Gender and poverty : an analysis of gender-poverty linkages in the Eastern Cape Province of South Africa.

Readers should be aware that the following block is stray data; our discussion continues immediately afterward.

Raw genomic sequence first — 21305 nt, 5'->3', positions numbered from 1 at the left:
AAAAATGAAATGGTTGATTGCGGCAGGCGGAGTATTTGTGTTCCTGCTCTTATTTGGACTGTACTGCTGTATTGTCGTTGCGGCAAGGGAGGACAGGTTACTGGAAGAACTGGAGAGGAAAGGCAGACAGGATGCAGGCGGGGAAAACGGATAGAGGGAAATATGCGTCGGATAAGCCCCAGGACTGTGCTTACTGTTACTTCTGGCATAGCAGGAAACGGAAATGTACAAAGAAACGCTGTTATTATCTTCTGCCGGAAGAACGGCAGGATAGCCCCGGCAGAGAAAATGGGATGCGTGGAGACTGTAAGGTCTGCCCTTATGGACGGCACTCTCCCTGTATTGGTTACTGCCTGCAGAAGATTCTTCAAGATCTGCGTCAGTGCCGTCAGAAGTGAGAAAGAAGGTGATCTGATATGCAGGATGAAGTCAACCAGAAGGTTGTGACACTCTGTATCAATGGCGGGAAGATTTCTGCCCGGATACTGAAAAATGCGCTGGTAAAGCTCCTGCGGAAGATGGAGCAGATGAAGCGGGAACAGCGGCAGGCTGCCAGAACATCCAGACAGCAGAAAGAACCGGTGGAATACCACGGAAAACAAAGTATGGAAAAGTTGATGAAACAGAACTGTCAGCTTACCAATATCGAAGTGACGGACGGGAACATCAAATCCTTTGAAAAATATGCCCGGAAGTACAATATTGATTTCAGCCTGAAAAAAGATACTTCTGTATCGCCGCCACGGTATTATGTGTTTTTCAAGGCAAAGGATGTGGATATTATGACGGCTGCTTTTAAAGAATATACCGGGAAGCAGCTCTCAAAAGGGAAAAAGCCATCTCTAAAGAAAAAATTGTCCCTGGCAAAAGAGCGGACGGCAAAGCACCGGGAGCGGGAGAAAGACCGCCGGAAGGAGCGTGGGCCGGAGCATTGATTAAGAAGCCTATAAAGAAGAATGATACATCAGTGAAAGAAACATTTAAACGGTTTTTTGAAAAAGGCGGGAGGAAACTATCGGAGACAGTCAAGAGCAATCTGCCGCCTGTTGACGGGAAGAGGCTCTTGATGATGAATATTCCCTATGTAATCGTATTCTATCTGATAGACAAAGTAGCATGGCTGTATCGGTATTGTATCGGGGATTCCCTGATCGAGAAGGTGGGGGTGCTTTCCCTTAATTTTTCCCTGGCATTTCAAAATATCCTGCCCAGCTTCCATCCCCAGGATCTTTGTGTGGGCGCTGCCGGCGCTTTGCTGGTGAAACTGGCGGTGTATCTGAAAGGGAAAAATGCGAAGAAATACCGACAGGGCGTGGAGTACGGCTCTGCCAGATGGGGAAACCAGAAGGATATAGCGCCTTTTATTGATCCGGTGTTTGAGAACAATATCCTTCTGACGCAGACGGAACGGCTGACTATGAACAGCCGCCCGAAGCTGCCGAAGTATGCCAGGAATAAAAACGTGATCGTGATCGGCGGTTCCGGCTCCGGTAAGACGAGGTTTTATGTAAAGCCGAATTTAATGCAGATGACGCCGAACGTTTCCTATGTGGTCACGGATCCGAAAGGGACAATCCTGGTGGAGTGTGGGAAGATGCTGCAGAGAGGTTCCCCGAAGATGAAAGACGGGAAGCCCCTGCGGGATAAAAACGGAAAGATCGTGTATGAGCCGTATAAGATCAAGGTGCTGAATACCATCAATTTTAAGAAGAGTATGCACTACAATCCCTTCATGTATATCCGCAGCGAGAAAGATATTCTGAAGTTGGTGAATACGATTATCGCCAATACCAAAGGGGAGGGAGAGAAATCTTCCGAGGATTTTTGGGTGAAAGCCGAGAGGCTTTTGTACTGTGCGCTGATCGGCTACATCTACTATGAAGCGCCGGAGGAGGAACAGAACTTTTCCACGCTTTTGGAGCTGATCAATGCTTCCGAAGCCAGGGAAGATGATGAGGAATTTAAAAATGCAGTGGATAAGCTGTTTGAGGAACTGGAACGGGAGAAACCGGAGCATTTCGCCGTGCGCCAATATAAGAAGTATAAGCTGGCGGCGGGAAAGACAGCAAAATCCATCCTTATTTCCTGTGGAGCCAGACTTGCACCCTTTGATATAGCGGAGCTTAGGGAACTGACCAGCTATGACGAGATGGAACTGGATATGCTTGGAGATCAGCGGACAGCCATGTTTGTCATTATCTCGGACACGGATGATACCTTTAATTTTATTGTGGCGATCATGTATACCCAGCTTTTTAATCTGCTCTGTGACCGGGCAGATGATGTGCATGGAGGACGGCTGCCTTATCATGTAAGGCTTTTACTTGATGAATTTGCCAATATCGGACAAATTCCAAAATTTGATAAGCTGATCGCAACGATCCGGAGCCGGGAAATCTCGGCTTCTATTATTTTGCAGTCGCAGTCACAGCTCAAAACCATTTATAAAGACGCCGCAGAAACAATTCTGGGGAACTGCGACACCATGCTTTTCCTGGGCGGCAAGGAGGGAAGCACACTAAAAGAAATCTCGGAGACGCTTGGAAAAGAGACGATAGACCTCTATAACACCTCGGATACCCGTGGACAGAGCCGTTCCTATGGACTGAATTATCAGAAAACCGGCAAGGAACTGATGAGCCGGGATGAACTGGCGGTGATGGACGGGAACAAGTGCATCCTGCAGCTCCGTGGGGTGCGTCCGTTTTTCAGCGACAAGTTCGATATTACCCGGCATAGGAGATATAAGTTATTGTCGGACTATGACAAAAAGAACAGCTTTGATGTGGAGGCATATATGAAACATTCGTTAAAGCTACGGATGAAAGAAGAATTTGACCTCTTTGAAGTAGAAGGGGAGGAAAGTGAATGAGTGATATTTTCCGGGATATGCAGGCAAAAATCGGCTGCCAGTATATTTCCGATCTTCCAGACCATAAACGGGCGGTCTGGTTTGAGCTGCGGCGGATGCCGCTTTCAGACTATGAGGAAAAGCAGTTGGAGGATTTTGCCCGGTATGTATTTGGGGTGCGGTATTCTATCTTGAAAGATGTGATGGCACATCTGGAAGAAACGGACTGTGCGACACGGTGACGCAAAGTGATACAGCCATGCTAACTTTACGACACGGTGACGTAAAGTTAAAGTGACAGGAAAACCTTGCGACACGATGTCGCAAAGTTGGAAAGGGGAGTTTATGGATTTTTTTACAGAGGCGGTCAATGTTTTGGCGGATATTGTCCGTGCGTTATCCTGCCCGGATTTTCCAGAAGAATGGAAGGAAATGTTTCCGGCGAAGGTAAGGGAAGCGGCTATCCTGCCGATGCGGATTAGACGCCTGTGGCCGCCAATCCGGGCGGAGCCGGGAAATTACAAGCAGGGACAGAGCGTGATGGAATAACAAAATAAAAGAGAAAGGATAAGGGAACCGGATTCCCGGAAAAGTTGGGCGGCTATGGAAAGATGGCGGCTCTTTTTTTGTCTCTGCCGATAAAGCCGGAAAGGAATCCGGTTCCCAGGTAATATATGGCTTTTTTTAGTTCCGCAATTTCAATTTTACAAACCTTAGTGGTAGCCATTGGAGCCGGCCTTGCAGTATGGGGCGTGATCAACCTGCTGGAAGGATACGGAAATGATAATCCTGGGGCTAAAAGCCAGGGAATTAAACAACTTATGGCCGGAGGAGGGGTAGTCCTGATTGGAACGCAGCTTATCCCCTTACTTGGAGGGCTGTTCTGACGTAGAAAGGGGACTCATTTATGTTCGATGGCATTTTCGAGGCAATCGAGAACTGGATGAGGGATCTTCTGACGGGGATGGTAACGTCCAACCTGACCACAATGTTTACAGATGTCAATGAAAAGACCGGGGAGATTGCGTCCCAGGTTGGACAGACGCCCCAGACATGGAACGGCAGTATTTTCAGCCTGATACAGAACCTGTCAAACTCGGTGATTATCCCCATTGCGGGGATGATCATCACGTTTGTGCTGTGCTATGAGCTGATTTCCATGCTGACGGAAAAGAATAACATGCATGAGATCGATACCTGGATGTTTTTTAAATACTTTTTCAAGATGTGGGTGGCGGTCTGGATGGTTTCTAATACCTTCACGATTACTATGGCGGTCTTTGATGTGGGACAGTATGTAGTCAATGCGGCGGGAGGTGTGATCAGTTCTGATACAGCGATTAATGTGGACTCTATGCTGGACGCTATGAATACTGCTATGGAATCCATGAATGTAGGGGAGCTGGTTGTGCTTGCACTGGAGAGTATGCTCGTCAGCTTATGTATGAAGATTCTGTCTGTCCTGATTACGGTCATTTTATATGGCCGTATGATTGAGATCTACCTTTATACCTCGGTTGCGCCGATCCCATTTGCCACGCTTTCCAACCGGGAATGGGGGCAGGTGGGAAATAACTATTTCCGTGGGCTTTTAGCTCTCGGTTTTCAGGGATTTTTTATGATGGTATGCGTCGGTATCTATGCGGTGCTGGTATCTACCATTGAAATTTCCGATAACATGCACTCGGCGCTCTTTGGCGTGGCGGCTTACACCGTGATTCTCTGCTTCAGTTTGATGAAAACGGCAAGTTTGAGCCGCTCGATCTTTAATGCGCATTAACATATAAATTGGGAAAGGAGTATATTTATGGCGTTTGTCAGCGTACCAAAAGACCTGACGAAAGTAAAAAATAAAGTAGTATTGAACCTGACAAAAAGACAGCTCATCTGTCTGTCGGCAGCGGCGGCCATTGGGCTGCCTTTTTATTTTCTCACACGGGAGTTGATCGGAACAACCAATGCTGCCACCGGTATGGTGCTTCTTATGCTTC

In the South African context, the Eastern Cape Province constitutes one of the most depressed and poorest regions with widespread poverty. It is characterised by a comparatively large rural population reflecting a skewed female/male ratio in favour of females due to large-scale outmigration of adult males seeking work in urban areas both within and outside the province, widespread unemployment, and lack of access to social infrastructure and services in many areas. The region thus provides an ideal setting for investigating gender and poverty linkages. Drawing on the literature, the study addresses the conceptual definitions and notions of poverty and explores issues on gender inequality and its effect on poverty. Paramount in explaining gender inequality are the gendered social relations between males and females brought about as a result of unequal access to economic and social resources and gendered division of labour in the household, extending to other institution sites, an skewed in favour of males. From the literature then, men and women were likely to experience poverty differently. Using official survey data on the Eastern Cape for 1997 and 2002, the study selected and analysed indicators that correlate with poverty, based on gender. The analysis came out with strong linkages between gender and poverty. It is established from the findings that the living conditions and life circumstances of women were more associated with the characteristics of poverty than that of men, leading to the conclusion that poverty remains gendered, and men and women experience poverty differently, with women more likely to be adversely affected than men. The investigation has also established that the rural population is more likely than the urban population to be at risk to the experience of poverty in the Eastern Cape, and that the African population group was the most affected group. In concluding, the study advocated the adoption of gender positive alleviation policy strategies that aim at improving women's access to economic and social resources. This, it is hoped, will have the effect of enhancing their capabilities and capacities. Secondly, it called for the adoption of sustainable livelihood programs, especially in rural areas where the majority of the vulnerable women reside and eke their livelihoods. It also acknowledged, in its concluding remarks, the limitations of household data in studies on gender disparities and advocated for the need to generate disaggregated intra-household data, the analysis of which may provide a more meaningful insight into gender-poverty linkages.